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The Legacy of St.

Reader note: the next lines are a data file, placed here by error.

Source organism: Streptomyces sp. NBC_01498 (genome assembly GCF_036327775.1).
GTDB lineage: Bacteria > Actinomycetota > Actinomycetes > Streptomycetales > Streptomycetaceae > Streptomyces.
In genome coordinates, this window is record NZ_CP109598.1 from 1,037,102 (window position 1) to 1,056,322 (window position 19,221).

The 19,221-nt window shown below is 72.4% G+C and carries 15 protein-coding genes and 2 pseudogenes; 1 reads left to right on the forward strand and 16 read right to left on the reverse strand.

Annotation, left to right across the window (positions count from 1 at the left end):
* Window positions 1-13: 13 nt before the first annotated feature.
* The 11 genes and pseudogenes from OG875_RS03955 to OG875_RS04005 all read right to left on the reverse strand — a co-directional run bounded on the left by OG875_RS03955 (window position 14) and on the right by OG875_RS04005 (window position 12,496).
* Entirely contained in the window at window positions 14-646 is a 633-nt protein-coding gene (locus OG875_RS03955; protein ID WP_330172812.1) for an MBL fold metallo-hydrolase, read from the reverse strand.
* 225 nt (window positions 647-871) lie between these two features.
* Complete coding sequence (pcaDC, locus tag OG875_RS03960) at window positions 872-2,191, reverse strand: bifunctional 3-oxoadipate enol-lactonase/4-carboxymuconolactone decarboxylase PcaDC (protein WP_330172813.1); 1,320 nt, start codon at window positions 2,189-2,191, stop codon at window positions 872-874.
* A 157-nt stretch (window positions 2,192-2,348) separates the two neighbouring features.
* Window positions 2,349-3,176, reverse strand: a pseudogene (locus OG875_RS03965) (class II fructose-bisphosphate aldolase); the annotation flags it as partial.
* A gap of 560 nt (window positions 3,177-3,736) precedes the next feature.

John Kunnathu http://johnkunnathu.blogspot.com St. Athanasius (296-373) of Alexandria had a key role in the history of Christianity, which would not have been the same without him. His most well-known work is On the Incarnation of the Logos. In the form of a long letter addressed to Macarius, it answers the question why God became a human being. What follows is a short summary of the main ideas in this booklet followed by an appreciation. The Context of Incarnation The booklet begins with an explanation of how the world is related to God. His view is placed in relation to the existing views such as: The world is self-originated; so it does not need a God. (Epicurians) The raw-material of the world is uncreated; God merely made things out of it. (Plato) The world was not created by God, but by someone else. The world is too evil to be created by a good God (Gnostics) Correcting these views, St. Athanasius explains the Christian view as follows: God, who is infinite, eternal, and self-existent, created our world out of nothing through His Logos. Athanasius implies that being the creation of God, who is good, the world is basically good as it is affirmed in the first chapter of Genesis. This affirmation is contrary to what the Gnostics believed, according to whom, the world is basically evil. The world is evil because it is made of matter, which is evil. Only spirit is good according to them. However, according to the Christian view, existence (being) is good, and nonexistence (nonbeing) is evil. Evil is like darkness, which is merely the nonexistence of light. Unlike other creatures, that are impermanent, human beings were created special. God impressed His image upon them. As the Logos is God's image, human beings were given the image of Logos, so that they could reflect God and express the mind of God. Thus, "they might continue forever in the blessed and only true life of the saints in paradise". But it was not an unconditional gift. Man could retain this gift only if "they retained the loveliness of their original innocence". Then "the life of paradise should be theirs, without sorrow, pain or care, and after it the assurance of immortality in heaven". But if they carelessly "throw away their birthright of beauty", then "they would come under the natural law of death and live no longer in paradise, but, dying outside of it, continue in death and in corruption". Thus although God had willed man to remain in incorruption, man came under the natural law of death. The process of returning to nonexistence started in them. "When they lost the knowledge of God, they lost existence with it; for it is God alone Who exists, evil is non-being, the negation and antithesis of good". God gave them not only His image but also His own life. But by turning from eternal things to things corruptible, following the advice of the devil, they caused their own